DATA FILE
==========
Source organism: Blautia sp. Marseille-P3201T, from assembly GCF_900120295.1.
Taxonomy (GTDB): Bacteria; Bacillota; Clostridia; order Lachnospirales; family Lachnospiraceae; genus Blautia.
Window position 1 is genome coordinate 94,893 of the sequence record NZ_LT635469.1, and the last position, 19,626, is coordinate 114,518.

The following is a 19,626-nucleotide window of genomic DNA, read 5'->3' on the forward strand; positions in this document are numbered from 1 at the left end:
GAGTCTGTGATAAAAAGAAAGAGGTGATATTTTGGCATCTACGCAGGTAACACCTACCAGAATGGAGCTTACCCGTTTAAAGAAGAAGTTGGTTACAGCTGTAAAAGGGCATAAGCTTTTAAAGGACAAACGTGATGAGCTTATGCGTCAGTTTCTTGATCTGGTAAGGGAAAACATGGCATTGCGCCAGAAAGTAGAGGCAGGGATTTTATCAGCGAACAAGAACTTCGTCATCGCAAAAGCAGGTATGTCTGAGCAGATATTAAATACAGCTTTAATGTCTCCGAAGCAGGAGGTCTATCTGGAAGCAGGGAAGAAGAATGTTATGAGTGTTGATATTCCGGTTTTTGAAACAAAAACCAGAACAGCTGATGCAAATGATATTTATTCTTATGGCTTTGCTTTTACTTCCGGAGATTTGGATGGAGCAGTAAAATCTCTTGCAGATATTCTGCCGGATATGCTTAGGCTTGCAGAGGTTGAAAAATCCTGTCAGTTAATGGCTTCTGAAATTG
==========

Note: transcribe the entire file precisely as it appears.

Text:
Source organism: Blautia sp. Marseille-P3201T, from assembly GCF_900120295.1.
Taxonomy (GTDB): Bacteria; Bacillota; Clostridia; order Lachnospirales; family Lachnospiraceae; genus Blautia.
Window position 1 is genome coordinate 94,893 of the sequence record NZ_LT635469.1, and the last position, 19,626, is coordinate 114,518.

The following is a 19,626-nucleotide window of genomic DNA, read 5'->3' on the forward strand; positions in this document are numbered from 1 at the left end:
GAGTCTGTGATAAAAAGAAAGAGGTGATATTTTGGCATCTACGCAGGTAACACCTACCAGAATGGAGCTTACCCGTTTAAAGAAGAAGTTGGTTACAGCTGTAAAAGGGCATAAGCTTTTAAAGGACAAACGTGATGAGCTTATGCGTCAGTTTCTTGATCTGGTAAGGGAAAACATGGCATTGCGCCAGAAAGTAGAGGCAGGGATTTTATCAGCGAACAAGAACTTCGTCATCGCAAAAGCAGGTATGTCTGAGCAGATATTAAATACAGCTTTAATGTCTCCGAAGCAGGAGGTCTATCTGGAAGCAGGGAAGAAGAATGTTATGAGTGTTGATATTCCGGTTTTTGAAACAAAAACCAGAACAGCTGATGCAAATGATATTTATTCTTATGGCTTTGCTTTTACTTCCGGAGATTTGGATGGAGCAGTAAAATCTCTTGCAGATATTCTGCCGGATATGCTTAGGCTTGCAGAGGTTGAAAAATCCTGTCAGTTAATGGCTTCTGAAATTG